It is the flip side of players holding out and demanding more money than their contract calls for because they claim they have overperformed--see Ogunleye, McCardell, etc. Teams tell players that are no longer performing to the level of their contract that they want to keep them at their current market value but that they can live without them if the player insists upon their full contract. Both sides play the game. In addition, the players know that the latter years of their contracts are unlikely to be paid without restructuring for instance in order for the Titans to exercise the last four years of McNair's contract they would have to pay him $50 mil after the 2005 season--yeah, that's happening. The no guaranteed contract thing is really misleading--large portions of the contracts are guaranteed, i.e. the signing bonus such as the $34.5 mil that Manning received up front on his new $98 mil contract.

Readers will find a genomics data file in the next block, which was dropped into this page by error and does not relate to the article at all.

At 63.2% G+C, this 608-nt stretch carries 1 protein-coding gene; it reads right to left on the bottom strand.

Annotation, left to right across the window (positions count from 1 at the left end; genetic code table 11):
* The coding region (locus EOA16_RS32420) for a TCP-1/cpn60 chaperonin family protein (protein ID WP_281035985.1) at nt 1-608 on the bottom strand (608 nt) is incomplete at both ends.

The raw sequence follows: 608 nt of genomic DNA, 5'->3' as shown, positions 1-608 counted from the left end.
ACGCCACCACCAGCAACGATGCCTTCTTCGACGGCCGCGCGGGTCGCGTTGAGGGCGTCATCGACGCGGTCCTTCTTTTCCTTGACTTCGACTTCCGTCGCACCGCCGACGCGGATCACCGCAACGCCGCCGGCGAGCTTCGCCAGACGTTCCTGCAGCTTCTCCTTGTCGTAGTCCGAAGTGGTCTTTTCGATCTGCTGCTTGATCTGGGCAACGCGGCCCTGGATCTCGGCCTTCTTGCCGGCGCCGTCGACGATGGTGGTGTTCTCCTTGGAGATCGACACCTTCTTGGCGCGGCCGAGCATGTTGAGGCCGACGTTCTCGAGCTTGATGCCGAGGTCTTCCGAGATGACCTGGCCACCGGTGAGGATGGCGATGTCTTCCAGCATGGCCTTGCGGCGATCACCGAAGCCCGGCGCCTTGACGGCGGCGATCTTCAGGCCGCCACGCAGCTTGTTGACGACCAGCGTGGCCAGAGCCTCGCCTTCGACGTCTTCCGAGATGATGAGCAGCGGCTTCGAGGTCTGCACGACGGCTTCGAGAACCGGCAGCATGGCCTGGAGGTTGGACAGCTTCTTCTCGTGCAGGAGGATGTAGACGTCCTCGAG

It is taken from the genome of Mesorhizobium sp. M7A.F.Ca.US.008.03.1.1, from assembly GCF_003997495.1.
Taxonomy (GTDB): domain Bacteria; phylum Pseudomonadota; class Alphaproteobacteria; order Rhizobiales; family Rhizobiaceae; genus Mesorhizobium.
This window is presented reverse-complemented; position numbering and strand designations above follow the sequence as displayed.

The Art of War